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After three years of battling bout after bout of pneumonia and bronchitis, Linzi was finally diagnosed with Cystic Fibrosis. While it was shocking and difficult news for her family, the diagnosis also came with some relief, as this sick little girl could now get the treatment she needed to manage the disorder. When Linzi was four, her family moved from Cold Lake to Didsubry and her care was taken over by the CF clinic at the Alberta Children’s Hospital. Linzi would come to the hospital every 2-3 months to see specialists in the clinic. She was on a number of antibiotics to help keep infections out of her lungs and had to keep up with a very strict physio routineto loosen mucus from her lungs.
A few times, Linzi had to come to the hospital outside of regular visits and was admitted due to aggressive bugs attacking her system. When she became very sick from one particularly nasty bug, she had to have a peripherally inserted central catheter (PICC) line put in to help administer her medications. She had the PICC line for six months, which was an especially challenging time, as it prevented her from swimming and other activities. The drugs she was on also caused changes to her physical appearance, including her hair.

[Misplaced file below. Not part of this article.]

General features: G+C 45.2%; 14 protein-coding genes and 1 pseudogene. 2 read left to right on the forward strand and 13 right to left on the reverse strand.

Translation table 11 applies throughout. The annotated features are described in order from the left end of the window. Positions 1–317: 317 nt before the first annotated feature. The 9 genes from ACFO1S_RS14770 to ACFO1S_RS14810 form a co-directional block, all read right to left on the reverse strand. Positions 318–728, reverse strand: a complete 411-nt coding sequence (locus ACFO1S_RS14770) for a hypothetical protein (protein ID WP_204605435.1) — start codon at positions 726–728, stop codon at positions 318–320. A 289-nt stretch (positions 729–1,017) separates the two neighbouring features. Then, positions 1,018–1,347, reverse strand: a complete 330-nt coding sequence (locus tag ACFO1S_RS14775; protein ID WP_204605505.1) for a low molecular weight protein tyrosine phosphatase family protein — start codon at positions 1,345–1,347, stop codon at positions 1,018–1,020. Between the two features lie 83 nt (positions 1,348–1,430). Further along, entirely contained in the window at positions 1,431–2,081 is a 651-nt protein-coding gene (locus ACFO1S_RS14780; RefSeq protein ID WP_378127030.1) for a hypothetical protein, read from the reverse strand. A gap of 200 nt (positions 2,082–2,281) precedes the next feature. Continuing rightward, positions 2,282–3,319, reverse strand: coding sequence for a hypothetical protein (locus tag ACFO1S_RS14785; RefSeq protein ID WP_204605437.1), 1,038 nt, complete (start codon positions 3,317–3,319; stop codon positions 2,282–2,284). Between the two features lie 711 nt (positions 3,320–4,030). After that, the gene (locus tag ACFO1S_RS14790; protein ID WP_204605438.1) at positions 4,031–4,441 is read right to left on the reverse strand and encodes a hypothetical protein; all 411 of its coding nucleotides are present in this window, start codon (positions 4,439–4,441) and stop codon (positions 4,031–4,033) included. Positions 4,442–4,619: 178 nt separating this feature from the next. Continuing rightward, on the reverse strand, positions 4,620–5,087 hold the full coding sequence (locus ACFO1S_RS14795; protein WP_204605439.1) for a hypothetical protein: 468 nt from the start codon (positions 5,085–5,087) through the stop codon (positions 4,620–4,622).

About two years ago, Linzi was approved for a new drug called Kalydeco, which only works for certain genetic mutations of CF. While it is not a CF cure and cannot undo damage already done, it corrects the genetic defect at a cellular level. Since being on it, Linzi has undergone an amazing physical and emotional transformation. Before, she was weak and frail with dark circles under her eyes, says Carolyn. Now, Linzi is able to gain weight normally, has gotten much taller and has grown into a beautiful, happy young woman. She remains on a combination of drugs, including Kalydeco, keeps up with her physio and also has a device called a “flooder” that she breathes into, causing her lungs to vibrate and shake loose mucus as a proactive measure.
Linzi now comes to the CF clinic to see the team (which includes a nurse, respirologist, gastroenterologist, pharmacist, dietician, social worker and child life therapist) every three months. The family is so grateful for the wide range of support that is offered to them through the clinic. “You walk in and they treat you like a family member.” The last time Linzi was admitted, she didn’t even want to come home she was enjoying herself so much, adds Carolyn. And following her admission, the team would call personally to see how she was.